To investigate the mechanism of rheumatoid synovial hyperplasia (RASH), the influence of tumour necrosis factor alpha (TNF-alpha) on Fas-mediated apoptotic cell death (Fas-ACD) was examined on cultured rheumatoid synovial cells (RASCs). RASCs were obtained from the synovial tissues of eight patients with rheumatoid arthritis (RA) and SCs from eight patients with osteoarthritis (OA) were used as a control. To examine the influence of TNF-alpha on Fas-ACD, SCs were cultured with anti-Fas antibody (CH11) for 16 h in the absence or presence of different doses of recombinant TNF-alpha. ACD was determined by electron microscopic analysis and the percentage of apoptotic cells was calculated by trypan blue staining. In addition, the expression of Fas and Bcl-2 on RASCs was examined by flow cytometry. As a result, RASCs were more susceptible to Fas-ACD in vitro than OASCs. TNF-alpha interfered with Fas-ACD on RASCs in a dose-dependent manner. Moreover, removal of TNF-alpha activity by a neutralizing anti-TNF-alpha antibody (cA2) restored Fas-ACD. Flow cytometric analysis showed no significant changes in either Fas or Bcl-2 expression on RASCs after the culture with TNFalpha.These results suggest the following: (1) Fas-ACD might be diminished in vivo by local excessive TNF-alpha and this might contribute in part to RASH. (2) The inhibition of Fas-ACD on RASCs by TNF-alpha might not be associated with changes in the expression of Fas or Bcl-2. (3) In addition, considering a magnetic resonance imaging (MRI) finding of marked reduction in the RASH after cA2 treatment, blockade of TNF-alpha activity could restore Fas-ACD in RA synovium, implicating a clinical benefit of anti-TNF-alpha therapy for RA.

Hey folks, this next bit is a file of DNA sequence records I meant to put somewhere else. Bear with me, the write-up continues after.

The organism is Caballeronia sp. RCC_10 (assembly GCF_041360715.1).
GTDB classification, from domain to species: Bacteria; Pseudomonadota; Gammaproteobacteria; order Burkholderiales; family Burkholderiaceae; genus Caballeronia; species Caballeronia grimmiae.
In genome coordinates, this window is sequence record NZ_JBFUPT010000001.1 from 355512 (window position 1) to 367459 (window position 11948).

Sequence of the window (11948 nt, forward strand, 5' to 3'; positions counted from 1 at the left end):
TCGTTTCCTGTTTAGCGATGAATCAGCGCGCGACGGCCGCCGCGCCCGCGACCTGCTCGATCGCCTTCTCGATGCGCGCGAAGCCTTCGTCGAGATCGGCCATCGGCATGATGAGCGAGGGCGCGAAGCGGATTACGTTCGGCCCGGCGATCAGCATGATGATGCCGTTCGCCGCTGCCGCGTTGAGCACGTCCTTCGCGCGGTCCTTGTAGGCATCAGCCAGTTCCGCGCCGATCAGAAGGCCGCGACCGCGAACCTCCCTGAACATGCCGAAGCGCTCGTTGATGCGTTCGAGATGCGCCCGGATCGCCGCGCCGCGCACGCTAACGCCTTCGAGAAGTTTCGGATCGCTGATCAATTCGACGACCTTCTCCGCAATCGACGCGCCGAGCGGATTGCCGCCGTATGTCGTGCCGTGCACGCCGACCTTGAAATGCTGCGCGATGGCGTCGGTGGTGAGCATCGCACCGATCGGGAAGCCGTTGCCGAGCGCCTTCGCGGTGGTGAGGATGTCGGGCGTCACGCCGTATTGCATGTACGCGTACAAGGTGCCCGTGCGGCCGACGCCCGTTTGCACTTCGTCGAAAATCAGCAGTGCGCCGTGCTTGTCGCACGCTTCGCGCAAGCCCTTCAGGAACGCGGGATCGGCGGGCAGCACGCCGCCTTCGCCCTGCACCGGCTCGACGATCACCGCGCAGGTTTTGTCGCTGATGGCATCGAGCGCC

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5/27. Increased expression of vascular endothelial growth factor (VEGF) in Castleman's disease: proposed pathomechanism of vascular proliferation in the affected lymph node.

    Castleman's disease is a lymphoproliferative disorder of unknown etiology characterized by enlarged hyperplastic lymph nodes with marked vascular proliferation. To evaluate the possible involvement of vascular endothelial growth factor (VEGF) in the pathogenesis of Castleman's disease, we studied VEGF expression in sera and lymph nodes from four patients with either the plasma-cell type or mixed type of Castleman's disease. Clinically, one patient had the multicentric type and the others the localized type. The VEGF levels of the sera and the supernatants of the cultured lymph nodes were higher than those of normal controls. VEGF was strongly expressed in plasma cells in the interfollicular region of the lymph nodes, but rarely in normal lymph nodes. The disregulated IL-6 gene expression is considered to be a primary event that could be related to the etiology of this disease. Recently, Kaposi's sarcoma virus/human herpes virus 8 (KSHV/HHV-8) has been reported to be associated with a subset of the multicentric type of Castleman's disease, and a viral homologue of IL-6 (vIL-6) encoded by KSHV/HHV-8 has been shown to induce VEGF expression. Human IL-6 produced in the affected lymph nodes of Castleman's disease may induce paracrine VEGF-production by plasma cells and vascular proliferation in the lymph node. The confirmation of the role of VEGF in the pathogenesis of Castleman's disease may provide a therapeutic strategy.
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6/27. Atypical presentation of herpes simplex (chronic hypertrophic herpes) in a patient with hiv infection.

    A 46-year-old man with hiv infection and AIDS presented with a large perianal ulcerated vegetative lesion that developed over a 1-year period. He had a past history of recurrent genital herpes infection, treated successfully each time with acyclovir. The perianal lesion developed while he was taking prophylactic acyclovir. Clinically, there were features suspicious of a carcinoma and a biopsy was reported as showing dysplasia. Therefore, the lesion was resected in its entirety. Histologically, there were prominent pseudo-epitheliomatous hyperplasia and chronic ulceration associated with herpesvirus infection. There was no evidence of dysplasia or malignancy. It is important to be aware of chronic vegetant herpesvirus infection, as clinical appearances are unusual and some methods of identification, such as smears or biopsy, may not be sufficient for diagnosis. Viral culture or PCR may need to be performed for a definite diagnosis to alleviate prolonged discomfort and avoid unnecessary radical surgery.
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7/27. cytogenetics of multiple endocrine neoplasia syndromes. I. Two different, unique clonal chromosome changes in a medullary thyroid carcinoma and in a C-cell thyroid hyperplasia.